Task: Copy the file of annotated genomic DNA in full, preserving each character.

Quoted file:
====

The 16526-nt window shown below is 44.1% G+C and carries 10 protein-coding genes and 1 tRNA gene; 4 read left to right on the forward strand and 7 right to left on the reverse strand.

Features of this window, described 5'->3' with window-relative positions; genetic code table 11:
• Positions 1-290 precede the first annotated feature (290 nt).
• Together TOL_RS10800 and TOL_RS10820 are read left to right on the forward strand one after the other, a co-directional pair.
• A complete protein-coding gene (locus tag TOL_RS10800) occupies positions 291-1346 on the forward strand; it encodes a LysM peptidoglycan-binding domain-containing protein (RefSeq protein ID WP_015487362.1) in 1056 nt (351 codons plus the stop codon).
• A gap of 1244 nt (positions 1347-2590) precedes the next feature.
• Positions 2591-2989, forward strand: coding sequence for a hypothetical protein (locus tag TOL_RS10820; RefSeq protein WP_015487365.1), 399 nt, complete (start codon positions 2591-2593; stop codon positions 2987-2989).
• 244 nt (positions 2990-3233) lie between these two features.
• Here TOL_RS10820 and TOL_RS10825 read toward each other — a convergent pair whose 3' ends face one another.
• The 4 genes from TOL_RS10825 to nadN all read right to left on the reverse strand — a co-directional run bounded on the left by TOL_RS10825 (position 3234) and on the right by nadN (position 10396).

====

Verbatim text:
The 16526-nt window shown below is 44.1% G+C and carries 10 protein-coding genes and 1 tRNA gene; 4 read left to right on the forward strand and 7 right to left on the reverse strand.

Features of this window, described 5'->3' with window-relative positions; genetic code table 11:
• Positions 1-290 precede the first annotated feature (290 nt).
• Together TOL_RS10800 and TOL_RS10820 are read left to right on the forward strand one after the other, a co-directional pair.
• A complete protein-coding gene (locus tag TOL_RS10800) occupies positions 291-1346 on the forward strand; it encodes a LysM peptidoglycan-binding domain-containing protein (RefSeq protein ID WP_015487362.1) in 1056 nt (351 codons plus the stop codon).
• A gap of 1244 nt (positions 1347-2590) precedes the next feature.
• Positions 2591-2989, forward strand: coding sequence for a hypothetical protein (locus tag TOL_RS10820; RefSeq protein WP_015487365.1), 399 nt, complete (start codon positions 2591-2593; stop codon positions 2987-2989).
• 244 nt (positions 2990-3233) lie between these two features.
• Here TOL_RS10820 and TOL_RS10825 read toward each other — a convergent pair whose 3' ends face one another.
• The 4 genes from TOL_RS10825 to nadN all read right to left on the reverse strand — a co-directional run bounded on the left by TOL_RS10825 (position 3234) and on the right by nadN (position 10396).